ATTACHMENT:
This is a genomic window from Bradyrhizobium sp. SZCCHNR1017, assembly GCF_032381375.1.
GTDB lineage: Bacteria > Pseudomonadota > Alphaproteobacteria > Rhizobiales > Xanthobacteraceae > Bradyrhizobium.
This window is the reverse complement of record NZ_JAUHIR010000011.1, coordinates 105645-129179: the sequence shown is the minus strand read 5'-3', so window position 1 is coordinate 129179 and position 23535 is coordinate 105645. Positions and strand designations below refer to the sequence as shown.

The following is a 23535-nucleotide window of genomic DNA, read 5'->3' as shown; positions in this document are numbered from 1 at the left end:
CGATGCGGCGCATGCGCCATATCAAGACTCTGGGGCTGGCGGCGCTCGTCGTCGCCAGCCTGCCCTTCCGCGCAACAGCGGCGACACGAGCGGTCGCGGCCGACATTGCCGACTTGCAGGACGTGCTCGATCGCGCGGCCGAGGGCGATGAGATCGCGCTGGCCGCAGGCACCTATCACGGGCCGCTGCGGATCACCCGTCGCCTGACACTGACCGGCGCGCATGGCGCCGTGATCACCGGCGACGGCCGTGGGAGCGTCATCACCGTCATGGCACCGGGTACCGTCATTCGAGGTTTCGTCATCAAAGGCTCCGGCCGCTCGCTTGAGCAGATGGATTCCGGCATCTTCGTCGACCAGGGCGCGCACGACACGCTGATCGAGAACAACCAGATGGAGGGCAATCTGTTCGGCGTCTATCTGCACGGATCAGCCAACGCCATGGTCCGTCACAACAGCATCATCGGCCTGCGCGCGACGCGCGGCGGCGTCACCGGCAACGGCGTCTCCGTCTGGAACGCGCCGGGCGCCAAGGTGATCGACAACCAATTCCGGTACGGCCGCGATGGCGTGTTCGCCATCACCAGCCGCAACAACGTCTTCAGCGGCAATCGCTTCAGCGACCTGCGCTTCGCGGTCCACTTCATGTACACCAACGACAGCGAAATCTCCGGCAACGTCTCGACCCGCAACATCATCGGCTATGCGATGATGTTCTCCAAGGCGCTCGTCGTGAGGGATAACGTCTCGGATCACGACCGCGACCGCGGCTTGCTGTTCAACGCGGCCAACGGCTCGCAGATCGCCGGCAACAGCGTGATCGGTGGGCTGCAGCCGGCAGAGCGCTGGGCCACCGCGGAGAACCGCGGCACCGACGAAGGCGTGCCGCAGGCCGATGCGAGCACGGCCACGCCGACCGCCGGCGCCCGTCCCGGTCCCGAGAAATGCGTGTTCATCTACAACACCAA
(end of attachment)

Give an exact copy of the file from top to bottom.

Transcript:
This is a genomic window from Bradyrhizobium sp. SZCCHNR1017, assembly GCF_032381375.1.
GTDB lineage: Bacteria > Pseudomonadota > Alphaproteobacteria > Rhizobiales > Xanthobacteraceae > Bradyrhizobium.
This window is the reverse complement of record NZ_JAUHIR010000011.1, coordinates 105645-129179: the sequence shown is the minus strand read 5'-3', so window position 1 is coordinate 129179 and position 23535 is coordinate 105645. Positions and strand designations below refer to the sequence as shown.

The following is a 23535-nucleotide window of genomic DNA, read 5'->3' as shown; positions in this document are numbered from 1 at the left end:
CGATGCGGCGCATGCGCCATATCAAGACTCTGGGGCTGGCGGCGCTCGTCGTCGCCAGCCTGCCCTTCCGCGCAACAGCGGCGACACGAGCGGTCGCGGCCGACATTGCCGACTTGCAGGACGTGCTCGATCGCGCGGCCGAGGGCGATGAGATCGCGCTGGCCGCAGGCACCTATCACGGGCCGCTGCGGATCACCCGTCGCCTGACACTGACCGGCGCGCATGGCGCCGTGATCACCGGCGACGGCCGTGGGAGCGTCATCACCGTCATGGCACCGGGTACCGTCATTCGAGGTTTCGTCATCAAAGGCTCCGGCCGCTCGCTTGAGCAGATGGATTCCGGCATCTTCGTCGACCAGGGCGCGCACGACACGCTGATCGAGAACAACCAGATGGAGGGCAATCTGTTCGGCGTCTATCTGCACGGATCAGCCAACGCCATGGTCCGTCACAACAGCATCATCGGCCTGCGCGCGACGCGCGGCGGCGTCACCGGCAACGGCGTCTCCGTCTGGAACGCGCCGGGCGCCAAGGTGATCGACAACCAATTCCGGTACGGCCGCGATGGCGTGTTCGCCATCACCAGCCGCAACAACGTCTTCAGCGGCAATCGCTTCAGCGACCTGCGCTTCGCGGTCCACTTCATGTACACCAACGACAGCGAAATCTCCGGCAACGTCTCGACCCGCAACATCATCGGCTATGCGATGATGTTCTCCAAGGCGCTCGTCGTGAGGGATAACGTCTCGGATCACGACCGCGACCGCGGCTTGCTGTTCAACGCGGCCAACGGCTCGCAGATCGCCGGCAACAGCGTGATCGGTGGGCTGCAGCCGGCAGAGCGCTGGGCCACCGCGGAGAACCGCGGCACCGACGAAGGCGTGCCGCAGGCCGATGCGAGCACGGCCACGCCGACCGCCGGCGCCCGTCCCGGTCCCGAGAAATGCGTGTTCATCTACAACACCAA